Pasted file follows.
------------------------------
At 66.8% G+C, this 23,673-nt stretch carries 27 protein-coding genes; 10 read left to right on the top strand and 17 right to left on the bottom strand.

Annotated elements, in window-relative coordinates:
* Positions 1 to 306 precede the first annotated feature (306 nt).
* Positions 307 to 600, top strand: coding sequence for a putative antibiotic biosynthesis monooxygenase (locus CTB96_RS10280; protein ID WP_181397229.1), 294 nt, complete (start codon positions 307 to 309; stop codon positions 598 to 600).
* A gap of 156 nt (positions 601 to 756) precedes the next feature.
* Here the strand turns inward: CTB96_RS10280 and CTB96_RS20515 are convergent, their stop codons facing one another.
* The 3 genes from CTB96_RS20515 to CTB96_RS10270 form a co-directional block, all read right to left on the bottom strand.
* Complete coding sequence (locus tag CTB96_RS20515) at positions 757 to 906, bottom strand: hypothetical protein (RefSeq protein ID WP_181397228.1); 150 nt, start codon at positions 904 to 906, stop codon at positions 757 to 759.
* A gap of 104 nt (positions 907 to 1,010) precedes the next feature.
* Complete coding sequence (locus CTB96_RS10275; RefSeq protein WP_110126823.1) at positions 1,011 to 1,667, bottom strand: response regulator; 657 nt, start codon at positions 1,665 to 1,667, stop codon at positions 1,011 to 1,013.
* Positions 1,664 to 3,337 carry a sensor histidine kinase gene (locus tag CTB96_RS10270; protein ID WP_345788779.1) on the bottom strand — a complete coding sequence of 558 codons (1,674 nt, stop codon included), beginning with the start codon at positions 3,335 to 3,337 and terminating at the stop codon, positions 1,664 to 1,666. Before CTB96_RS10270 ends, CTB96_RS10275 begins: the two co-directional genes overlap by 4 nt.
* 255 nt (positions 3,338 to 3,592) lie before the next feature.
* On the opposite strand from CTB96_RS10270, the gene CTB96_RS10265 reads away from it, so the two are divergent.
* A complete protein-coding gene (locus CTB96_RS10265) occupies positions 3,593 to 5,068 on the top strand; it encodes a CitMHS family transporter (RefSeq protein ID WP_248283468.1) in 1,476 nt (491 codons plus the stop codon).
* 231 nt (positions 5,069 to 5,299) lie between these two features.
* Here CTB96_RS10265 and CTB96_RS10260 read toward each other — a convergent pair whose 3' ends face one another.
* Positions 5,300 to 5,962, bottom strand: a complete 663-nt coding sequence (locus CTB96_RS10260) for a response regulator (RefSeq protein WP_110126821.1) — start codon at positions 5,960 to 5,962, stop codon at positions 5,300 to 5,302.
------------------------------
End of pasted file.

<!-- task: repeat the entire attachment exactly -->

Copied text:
At 66.8% G+C, this 23,673-nt stretch carries 27 protein-coding genes; 10 read left to right on the top strand and 17 right to left on the bottom strand.

Annotated elements, in window-relative coordinates:
* Positions 1 to 306 precede the first annotated feature (306 nt).
* Positions 307 to 600, top strand: coding sequence for a putative antibiotic biosynthesis monooxygenase (locus CTB96_RS10280; protein ID WP_181397229.1), 294 nt, complete (start codon positions 307 to 309; stop codon positions 598 to 600).
* A gap of 156 nt (positions 601 to 756) precedes the next feature.
* Here the strand turns inward: CTB96_RS10280 and CTB96_RS20515 are convergent, their stop codons facing one another.
* The 3 genes from CTB96_RS20515 to CTB96_RS10270 form a co-directional block, all read right to left on the bottom strand.
* Complete coding sequence (locus tag CTB96_RS20515) at positions 757 to 906, bottom strand: hypothetical protein (RefSeq protein ID WP_181397228.1); 150 nt, start codon at positions 904 to 906, stop codon at positions 757 to 759.
* A gap of 104 nt (positions 907 to 1,010) precedes the next feature.
* Complete coding sequence (locus CTB96_RS10275; RefSeq protein WP_110126823.1) at positions 1,011 to 1,667, bottom strand: response regulator; 657 nt, start codon at positions 1,665 to 1,667, stop codon at positions 1,011 to 1,013.
* Positions 1,664 to 3,337 carry a sensor histidine kinase gene (locus tag CTB96_RS10270; protein ID WP_345788779.1) on the bottom strand — a complete coding sequence of 558 codons (1,674 nt, stop codon included), beginning with the start codon at positions 3,335 to 3,337 and terminating at the stop codon, positions 1,664 to 1,666. Before CTB96_RS10270 ends, CTB96_RS10275 begins: the two co-directional genes overlap by 4 nt.
* 255 nt (positions 3,338 to 3,592) lie before the next feature.
* On the opposite strand from CTB96_RS10270, the gene CTB96_RS10265 reads away from it, so the two are divergent.
* A complete protein-coding gene (locus CTB96_RS10265) occupies positions 3,593 to 5,068 on the top strand; it encodes a CitMHS family transporter (RefSeq protein ID WP_248283468.1) in 1,476 nt (491 codons plus the stop codon).
* 231 nt (positions 5,069 to 5,299) lie between these two features.
* Here CTB96_RS10265 and CTB96_RS10260 read toward each other — a convergent pair whose 3' ends face one another.
* Positions 5,300 to 5,962, bottom strand: a complete 663-nt coding sequence (locus CTB96_RS10260) for a response regulator (RefSeq protein WP_110126821.1) — start codon at positions 5,960 to 5,962, stop codon at positions 5,300 to 5,302.